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Miles Davis Quintet
7/25/69
Antibes, France

This rad live Miles footage is from the rad transitional stage between the rad 60’s quintet and the rad 70’s fusion stuff.

Bitches Brew was recorded during this era, ushering in Miles’ departure from a swing feel. When Tony Williams left the band and was replaced by DeJohnette, the music took an almost immediate turn toward the fusion vibe that Miles held onto for the rest of his career. Not many recordings exist of Jack DeJohnette playing this brand of jazz with Miles. I’m super pumped to find this.

This concludes today’s jazz history lesson.

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I listened to Keith Jarrett’s Tokyo ’96 album on the plane today, in honor of having just visited the city. GAAAAAHHHHH… it is so good. Even better than I remember, and I completely wore out that record in college. Every track is so moving. The record is on iTunes so go buy it immediately, and I think the dvd is available on Amazon if you look hard enough.

Taken from the dvd and posted on youtube just days ago is this gem…

You’ll want to watch this asap because I think Keith is pretty vigilant about his stuff not being on youtube. Jack’s playing on this track is a perfect example of a latin feel based on improvisation rather than committing to a particular pattern or rhythm. I’ve noticed that the larger drum world’s more dominant school of thought regarding latin playing is a very strict name and pattern approach, as if you’re not really playing latin unless you execute a cascara “this way” and not “that way”… and under no circumstances can you play a cascara with a rhumba clave… or whatever. PLEASE don’t pay attention to someone who talks that way. Music is not a study in systems or socio-cultural rules. Once again, it’s all about emotions, and Jack’s playing in the above video is DRIPPING with emotion.

There’s probably gonna be a lot of youtube videos in the blog post content this summer.  I’ve got a bunch of traveling and other busy-ness happening, but that doesn’t make Jack DeJohnette any less inspiring…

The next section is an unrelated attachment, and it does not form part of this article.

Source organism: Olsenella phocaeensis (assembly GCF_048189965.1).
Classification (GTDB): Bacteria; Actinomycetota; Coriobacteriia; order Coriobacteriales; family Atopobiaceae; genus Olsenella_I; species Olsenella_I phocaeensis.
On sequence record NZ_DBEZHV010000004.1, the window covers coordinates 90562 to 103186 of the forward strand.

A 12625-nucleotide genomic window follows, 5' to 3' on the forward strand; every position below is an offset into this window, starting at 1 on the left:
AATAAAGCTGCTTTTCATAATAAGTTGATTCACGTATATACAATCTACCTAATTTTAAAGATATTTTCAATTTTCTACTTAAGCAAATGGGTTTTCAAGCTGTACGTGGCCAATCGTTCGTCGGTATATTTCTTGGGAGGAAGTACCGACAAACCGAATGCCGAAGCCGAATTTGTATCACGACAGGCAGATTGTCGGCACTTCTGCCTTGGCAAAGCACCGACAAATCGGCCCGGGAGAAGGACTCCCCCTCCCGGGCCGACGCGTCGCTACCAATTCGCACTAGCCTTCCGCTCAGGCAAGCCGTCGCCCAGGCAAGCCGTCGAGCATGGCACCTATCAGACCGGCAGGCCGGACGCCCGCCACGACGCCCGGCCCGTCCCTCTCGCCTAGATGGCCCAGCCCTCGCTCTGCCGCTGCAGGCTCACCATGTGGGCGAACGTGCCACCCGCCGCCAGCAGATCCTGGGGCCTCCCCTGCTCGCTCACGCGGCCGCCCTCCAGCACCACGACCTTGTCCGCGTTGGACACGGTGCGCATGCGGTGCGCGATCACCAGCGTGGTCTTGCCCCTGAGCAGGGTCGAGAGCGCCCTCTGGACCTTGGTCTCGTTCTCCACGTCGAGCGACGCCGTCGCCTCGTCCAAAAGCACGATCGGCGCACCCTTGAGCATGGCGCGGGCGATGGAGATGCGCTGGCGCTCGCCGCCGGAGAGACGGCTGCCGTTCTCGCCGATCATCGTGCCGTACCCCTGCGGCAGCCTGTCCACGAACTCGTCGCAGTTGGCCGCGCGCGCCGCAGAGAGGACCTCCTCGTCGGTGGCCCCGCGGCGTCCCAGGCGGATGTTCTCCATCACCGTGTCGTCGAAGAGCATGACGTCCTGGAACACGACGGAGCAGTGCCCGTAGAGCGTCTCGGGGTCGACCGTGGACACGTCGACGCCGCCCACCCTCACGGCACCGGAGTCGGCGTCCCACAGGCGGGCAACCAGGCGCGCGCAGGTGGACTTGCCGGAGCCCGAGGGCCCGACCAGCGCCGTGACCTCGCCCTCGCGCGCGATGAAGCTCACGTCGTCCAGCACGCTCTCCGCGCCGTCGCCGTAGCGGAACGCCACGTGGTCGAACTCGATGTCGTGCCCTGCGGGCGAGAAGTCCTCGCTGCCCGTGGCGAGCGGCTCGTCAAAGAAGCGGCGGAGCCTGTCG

Mike Portnoy… maybe compensating for something? #yeahIsaidit

When I was young I had a cymbal set-up with hats, 2 rides, 4 crashes, 2 splashes, a bell dome, and 2 chinas. I thought I was the bomb… and I had a ton of fun experimenting with all those different sounds. Now, however, I run hats with a ride and 1 crash… sometimes 2 if the situation requires it. I think the main difference is that over the last ten years I’ve been able to refine my understanding of the role of a cymbal.

The biggest issue is knowing when to NOT play. For instance, listen to “One Headlight” from the Wallflower’s first record Bringing Down The Horse. Notice anything? Matt Chamberlain doesn’t hit ANY crashes… or ride for that matter. It’s hats and hats only for the entire track… and the cool thing is that most people (even drummers) don’t notice the lack of crashes until someone else points it out. Just listening to that tune is a great lesson on knowing the role of a crash.

I started exploring this idea in high school when I would intentionally take parts of my kit away and try to play with the limited set-up that remained. Maybe just kick/snare/hats… or just kick/toms/ride… or whatever. I enjoyed the creativity that came from forcing myself to play a stripped-down kit… and I began to discover how many different sounds could be pulled from only one cymbal or drum.

Don’t get me wrong… I’m not trying to say that having a lot of cymbals is automatically bad. The only real problem with it is temptation. Honestly, how often does a bell dome REALLY fit in a song? Answer: not very often… maybe once in your band’s entire show. But for most drummers, simply having the bell dome set up on the kit makes you want to hit it. You’re trucking along on the tune and you notice the bell dome sitting there and you think “oh… I haven’t hit that in a while…” and then you force the issue and play it in a spot where it doesn’t belong.

Again, there’s nothing wrong with a bell dome. You just have to know when to show some restraint and NOT hit it. An example of this would be Jack DeJohnette in the Keith Jarrett Trio. His set-up is almost unforgivably excessive for a jazz context, but you would never know it from just listening. He’s not hitting anything that doesn’t need to be hit, and the discipline and musicality he shows in having all those cymbals and not hitting them is incredible. He just uses what he needs and it rules.

SUMMARY: Put as many cymbals in your set-up as you want… but prioritize knowing when to NOT play them.

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